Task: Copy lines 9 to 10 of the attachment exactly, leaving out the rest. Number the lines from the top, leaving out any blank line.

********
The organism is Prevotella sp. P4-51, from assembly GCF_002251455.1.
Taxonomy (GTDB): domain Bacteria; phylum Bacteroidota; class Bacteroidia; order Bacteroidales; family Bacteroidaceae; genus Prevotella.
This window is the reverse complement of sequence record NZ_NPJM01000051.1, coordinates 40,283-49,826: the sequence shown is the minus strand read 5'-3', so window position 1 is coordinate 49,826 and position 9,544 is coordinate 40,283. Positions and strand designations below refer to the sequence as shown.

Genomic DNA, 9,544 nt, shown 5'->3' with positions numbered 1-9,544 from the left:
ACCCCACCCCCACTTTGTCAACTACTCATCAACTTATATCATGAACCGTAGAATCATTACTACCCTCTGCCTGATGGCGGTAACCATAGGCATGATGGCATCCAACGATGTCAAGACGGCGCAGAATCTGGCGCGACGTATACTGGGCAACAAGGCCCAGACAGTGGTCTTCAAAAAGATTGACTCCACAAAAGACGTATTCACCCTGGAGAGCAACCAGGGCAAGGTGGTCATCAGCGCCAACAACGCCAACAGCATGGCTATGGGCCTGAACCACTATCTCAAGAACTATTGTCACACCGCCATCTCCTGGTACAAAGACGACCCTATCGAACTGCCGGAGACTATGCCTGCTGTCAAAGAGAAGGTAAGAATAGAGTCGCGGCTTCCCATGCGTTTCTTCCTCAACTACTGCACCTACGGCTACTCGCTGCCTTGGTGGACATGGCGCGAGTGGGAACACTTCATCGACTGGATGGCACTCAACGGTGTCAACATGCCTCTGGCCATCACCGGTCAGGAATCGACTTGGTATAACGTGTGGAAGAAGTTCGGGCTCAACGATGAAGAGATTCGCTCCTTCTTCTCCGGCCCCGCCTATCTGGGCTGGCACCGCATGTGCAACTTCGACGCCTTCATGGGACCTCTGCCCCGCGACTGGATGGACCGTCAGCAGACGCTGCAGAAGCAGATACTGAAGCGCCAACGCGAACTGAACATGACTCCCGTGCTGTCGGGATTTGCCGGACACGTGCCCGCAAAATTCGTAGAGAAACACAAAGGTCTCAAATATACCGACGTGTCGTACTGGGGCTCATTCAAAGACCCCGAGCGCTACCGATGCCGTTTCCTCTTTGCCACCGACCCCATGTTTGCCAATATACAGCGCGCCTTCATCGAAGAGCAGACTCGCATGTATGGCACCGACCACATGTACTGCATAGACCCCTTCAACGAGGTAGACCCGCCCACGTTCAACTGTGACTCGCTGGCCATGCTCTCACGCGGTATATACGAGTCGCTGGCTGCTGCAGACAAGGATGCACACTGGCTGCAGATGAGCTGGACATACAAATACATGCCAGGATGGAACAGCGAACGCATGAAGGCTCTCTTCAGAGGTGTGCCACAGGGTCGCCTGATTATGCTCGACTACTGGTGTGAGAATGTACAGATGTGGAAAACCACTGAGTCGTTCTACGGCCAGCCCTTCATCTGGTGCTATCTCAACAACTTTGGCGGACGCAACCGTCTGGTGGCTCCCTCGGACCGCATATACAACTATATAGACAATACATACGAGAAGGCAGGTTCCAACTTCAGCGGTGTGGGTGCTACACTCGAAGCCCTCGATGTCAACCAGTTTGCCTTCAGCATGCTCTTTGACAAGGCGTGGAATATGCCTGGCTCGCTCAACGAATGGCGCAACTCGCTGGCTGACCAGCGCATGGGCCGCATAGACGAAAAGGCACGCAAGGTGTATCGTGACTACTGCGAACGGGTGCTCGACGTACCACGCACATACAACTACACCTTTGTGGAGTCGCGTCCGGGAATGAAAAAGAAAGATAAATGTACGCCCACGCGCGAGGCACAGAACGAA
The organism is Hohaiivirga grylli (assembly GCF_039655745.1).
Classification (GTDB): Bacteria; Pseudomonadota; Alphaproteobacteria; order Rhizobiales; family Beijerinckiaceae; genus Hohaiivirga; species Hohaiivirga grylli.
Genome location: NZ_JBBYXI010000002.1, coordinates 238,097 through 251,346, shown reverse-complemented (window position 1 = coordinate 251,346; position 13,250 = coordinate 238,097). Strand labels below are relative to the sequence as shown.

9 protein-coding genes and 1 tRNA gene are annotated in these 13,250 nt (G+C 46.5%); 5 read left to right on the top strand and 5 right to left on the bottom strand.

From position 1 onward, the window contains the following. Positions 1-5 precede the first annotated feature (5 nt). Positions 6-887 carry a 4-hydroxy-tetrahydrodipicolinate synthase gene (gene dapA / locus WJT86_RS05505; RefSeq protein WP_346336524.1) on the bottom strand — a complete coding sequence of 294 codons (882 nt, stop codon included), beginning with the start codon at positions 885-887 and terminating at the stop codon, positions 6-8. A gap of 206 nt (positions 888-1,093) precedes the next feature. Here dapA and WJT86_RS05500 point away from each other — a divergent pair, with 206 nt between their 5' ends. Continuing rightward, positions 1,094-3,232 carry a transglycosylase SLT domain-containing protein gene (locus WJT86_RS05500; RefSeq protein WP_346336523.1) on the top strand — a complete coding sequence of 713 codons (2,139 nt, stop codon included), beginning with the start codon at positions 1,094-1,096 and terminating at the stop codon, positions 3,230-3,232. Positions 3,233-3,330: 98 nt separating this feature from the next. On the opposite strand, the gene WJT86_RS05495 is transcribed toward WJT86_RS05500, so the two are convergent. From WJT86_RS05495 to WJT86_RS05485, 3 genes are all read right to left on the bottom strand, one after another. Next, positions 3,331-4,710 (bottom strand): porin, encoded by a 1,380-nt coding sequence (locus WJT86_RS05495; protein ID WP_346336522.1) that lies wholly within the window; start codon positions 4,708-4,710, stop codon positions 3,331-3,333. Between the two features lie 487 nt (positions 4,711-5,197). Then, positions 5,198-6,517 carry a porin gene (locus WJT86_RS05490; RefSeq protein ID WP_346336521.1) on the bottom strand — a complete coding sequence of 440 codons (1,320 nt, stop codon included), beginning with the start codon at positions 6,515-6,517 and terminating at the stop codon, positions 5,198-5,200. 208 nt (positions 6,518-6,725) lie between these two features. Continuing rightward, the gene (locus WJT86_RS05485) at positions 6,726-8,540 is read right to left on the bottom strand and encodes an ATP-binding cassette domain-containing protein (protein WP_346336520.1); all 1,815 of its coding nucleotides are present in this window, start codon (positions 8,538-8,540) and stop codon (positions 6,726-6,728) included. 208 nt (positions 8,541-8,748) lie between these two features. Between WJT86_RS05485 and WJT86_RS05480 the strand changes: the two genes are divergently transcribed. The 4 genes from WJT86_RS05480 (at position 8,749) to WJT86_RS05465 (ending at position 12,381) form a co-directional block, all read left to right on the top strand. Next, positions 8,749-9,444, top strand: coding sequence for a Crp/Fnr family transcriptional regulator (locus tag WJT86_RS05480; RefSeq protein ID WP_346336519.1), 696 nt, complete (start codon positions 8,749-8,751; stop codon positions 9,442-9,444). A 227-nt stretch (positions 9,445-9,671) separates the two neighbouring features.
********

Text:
9 protein-coding genes and 1 tRNA gene are annotated in these 13,250 nt (G+C 46.5%); 5 read left to right on the top strand and 5 right to left on the bottom strand.

From position 1 onward, the window contains the following. Positions 1-5 precede the first annotated feature (5 nt). Positions 6-887 carry a 4-hydroxy-tetrahydrodipicolinate synthase gene (gene dapA / locus WJT86_RS05505; RefSeq protein WP_346336524.1) on the bottom strand — a complete coding sequence of 294 codons (882 nt, stop codon included), beginning with the start codon at positions 885-887 and terminating at the stop codon, positions 6-8. A gap of 206 nt (positions 888-1,093) precedes the next feature. Here dapA and WJT86_RS05500 point away from each other — a divergent pair, with 206 nt between their 5' ends. Continuing rightward, positions 1,094-3,232 carry a transglycosylase SLT domain-containing protein gene (locus WJT86_RS05500; RefSeq protein WP_346336523.1) on the top strand — a complete coding sequence of 713 codons (2,139 nt, stop codon included), beginning with the start codon at positions 1,094-1,096 and terminating at the stop codon, positions 3,230-3,232. Positions 3,233-3,330: 98 nt separating this feature from the next. On the opposite strand, the gene WJT86_RS05495 is transcribed toward WJT86_RS05500, so the two are convergent. From WJT86_RS05495 to WJT86_RS05485, 3 genes are all read right to left on the bottom strand, one after another. Next, positions 3,331-4,710 (bottom strand): porin, encoded by a 1,380-nt coding sequence (locus WJT86_RS05495; protein ID WP_346336522.1) that lies wholly within the window; start codon positions 4,708-4,710, stop codon positions 3,331-3,333. Between the two features lie 487 nt (positions 4,711-5,197). Then, positions 5,198-6,517 carry a porin gene (locus WJT86_RS05490; RefSeq protein ID WP_346336521.1) on the bottom strand — a complete coding sequence of 440 codons (1,320 nt, stop codon included), beginning with the start codon at positions 6,515-6,517 and terminating at the stop codon, positions 5,198-5,200. 208 nt (positions 6,518-6,725) lie between these two features. Continuing rightward, the gene (locus WJT86_RS05485) at positions 6,726-8,540 is read right to left on the bottom strand and encodes an ATP-binding cassette domain-containing protein (protein WP_346336520.1); all 1,815 of its coding nucleotides are present in this window, start codon (positions 8,538-8,540) and stop codon (positions 6,726-6,728) included. 208 nt (positions 8,541-8,748) lie between these two features. Between WJT86_RS05485 and WJT86_RS05480 the strand changes: the two genes are divergently transcribed. The 4 genes from WJT86_RS05480 (at position 8,749) to WJT86_RS05465 (ending at position 12,381) form a co-directional block, all read left to right on the top strand. Next, positions 8,749-9,444, top strand: coding sequence for a Crp/Fnr family transcriptional regulator (locus tag WJT86_RS05480; RefSeq protein ID WP_346336519.1), 696 nt, complete (start codon positions 8,749-8,751; stop codon positions 9,442-9,444). A 227-nt stretch (positions 9,445-9,671) separates the two neighbouring features.